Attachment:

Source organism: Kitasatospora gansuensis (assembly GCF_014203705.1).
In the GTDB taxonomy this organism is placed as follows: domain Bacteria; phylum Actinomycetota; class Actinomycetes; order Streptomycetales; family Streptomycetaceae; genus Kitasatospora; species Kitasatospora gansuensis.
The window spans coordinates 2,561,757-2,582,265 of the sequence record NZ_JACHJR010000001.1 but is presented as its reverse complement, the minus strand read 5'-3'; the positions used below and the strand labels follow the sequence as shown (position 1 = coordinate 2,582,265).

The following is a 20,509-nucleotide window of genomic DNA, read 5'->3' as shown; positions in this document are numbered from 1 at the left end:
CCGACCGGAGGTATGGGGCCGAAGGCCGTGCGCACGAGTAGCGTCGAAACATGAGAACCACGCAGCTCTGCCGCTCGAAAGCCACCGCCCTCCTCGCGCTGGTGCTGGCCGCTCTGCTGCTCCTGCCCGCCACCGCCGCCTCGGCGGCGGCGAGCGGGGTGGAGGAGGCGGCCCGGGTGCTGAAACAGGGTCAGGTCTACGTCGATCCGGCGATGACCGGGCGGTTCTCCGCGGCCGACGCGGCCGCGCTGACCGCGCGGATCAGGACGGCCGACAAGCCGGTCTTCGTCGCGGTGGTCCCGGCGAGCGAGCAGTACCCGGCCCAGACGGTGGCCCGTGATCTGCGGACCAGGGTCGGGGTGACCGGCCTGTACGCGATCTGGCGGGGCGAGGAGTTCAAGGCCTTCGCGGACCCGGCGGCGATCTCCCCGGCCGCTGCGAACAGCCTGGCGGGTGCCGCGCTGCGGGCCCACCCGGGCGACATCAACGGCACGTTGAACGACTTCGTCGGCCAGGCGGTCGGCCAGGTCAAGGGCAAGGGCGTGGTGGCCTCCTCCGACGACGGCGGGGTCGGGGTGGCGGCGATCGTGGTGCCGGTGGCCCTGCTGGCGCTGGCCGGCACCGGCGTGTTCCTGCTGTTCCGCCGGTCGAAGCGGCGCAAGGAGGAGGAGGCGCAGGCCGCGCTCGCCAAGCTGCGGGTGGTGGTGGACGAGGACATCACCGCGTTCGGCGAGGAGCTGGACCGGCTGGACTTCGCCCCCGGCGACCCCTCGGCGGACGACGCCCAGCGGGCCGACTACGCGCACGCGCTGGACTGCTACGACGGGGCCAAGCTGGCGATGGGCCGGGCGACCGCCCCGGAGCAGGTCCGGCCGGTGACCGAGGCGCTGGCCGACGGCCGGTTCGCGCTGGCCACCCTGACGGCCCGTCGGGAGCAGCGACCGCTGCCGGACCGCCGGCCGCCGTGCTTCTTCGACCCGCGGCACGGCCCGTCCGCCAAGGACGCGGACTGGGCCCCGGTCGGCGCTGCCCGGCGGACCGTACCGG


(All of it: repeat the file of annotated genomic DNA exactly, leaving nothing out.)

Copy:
Source organism: Kitasatospora gansuensis (assembly GCF_014203705.1).
In the GTDB taxonomy this organism is placed as follows: domain Bacteria; phylum Actinomycetota; class Actinomycetes; order Streptomycetales; family Streptomycetaceae; genus Kitasatospora; species Kitasatospora gansuensis.
The window spans coordinates 2,561,757-2,582,265 of the sequence record NZ_JACHJR010000001.1 but is presented as its reverse complement, the minus strand read 5'-3'; the positions used below and the strand labels follow the sequence as shown (position 1 = coordinate 2,582,265).

The following is a 20,509-nucleotide window of genomic DNA, read 5'->3' as shown; positions in this document are numbered from 1 at the left end:
CCGACCGGAGGTATGGGGCCGAAGGCCGTGCGCACGAGTAGCGTCGAAACATGAGAACCACGCAGCTCTGCCGCTCGAAAGCCACCGCCCTCCTCGCGCTGGTGCTGGCCGCTCTGCTGCTCCTGCCCGCCACCGCCGCCTCGGCGGCGGCGAGCGGGGTGGAGGAGGCGGCCCGGGTGCTGAAACAGGGTCAGGTCTACGTCGATCCGGCGATGACCGGGCGGTTCTCCGCGGCCGACGCGGCCGCGCTGACCGCGCGGATCAGGACGGCCGACAAGCCGGTCTTCGTCGCGGTGGTCCCGGCGAGCGAGCAGTACCCGGCCCAGACGGTGGCCCGTGATCTGCGGACCAGGGTCGGGGTGACCGGCCTGTACGCGATCTGGCGGGGCGAGGAGTTCAAGGCCTTCGCGGACCCGGCGGCGATCTCCCCGGCCGCTGCGAACAGCCTGGCGGGTGCCGCGCTGCGGGCCCACCCGGGCGACATCAACGGCACGTTGAACGACTTCGTCGGCCAGGCGGTCGGCCAGGTCAAGGGCAAGGGCGTGGTGGCCTCCTCCGACGACGGCGGGGTCGGGGTGGCGGCGATCGTGGTGCCGGTGGCCCTGCTGGCGCTGGCCGGCACCGGCGTGTTCCTGCTGTTCCGCCGGTCGAAGCGGCGCAAGGAGGAGGAGGCGCAGGCCGCGCTCGCCAAGCTGCGGGTGGTGGTGGACGAGGACATCACCGCGTTCGGCGAGGAGCTGGACCGGCTGGACTTCGCCCCCGGCGACCCCTCGGCGGACGACGCCCAGCGGGCCGACTACGCGCACGCGCTGGACTGCTACGACGGGGCCAAGCTGGCGATGGGCCGGGCGACCGCCCCGGAGCAGGTCCGGCCGGTGACCGAGGCGCTGGCCGACGGCCGGTTCGCGCTGGCCACCCTGACGGCCCGTCGGGAGCAGCGACCGCTGCCGGACCGCCGGCCGCCGTGCTTCTTCGACCCGCGGCACGGCCCGTCCGCCAAGGACGCGGACTGGGCCCCGGTCGGCGCTGCCCGGCGGACCGTACCGG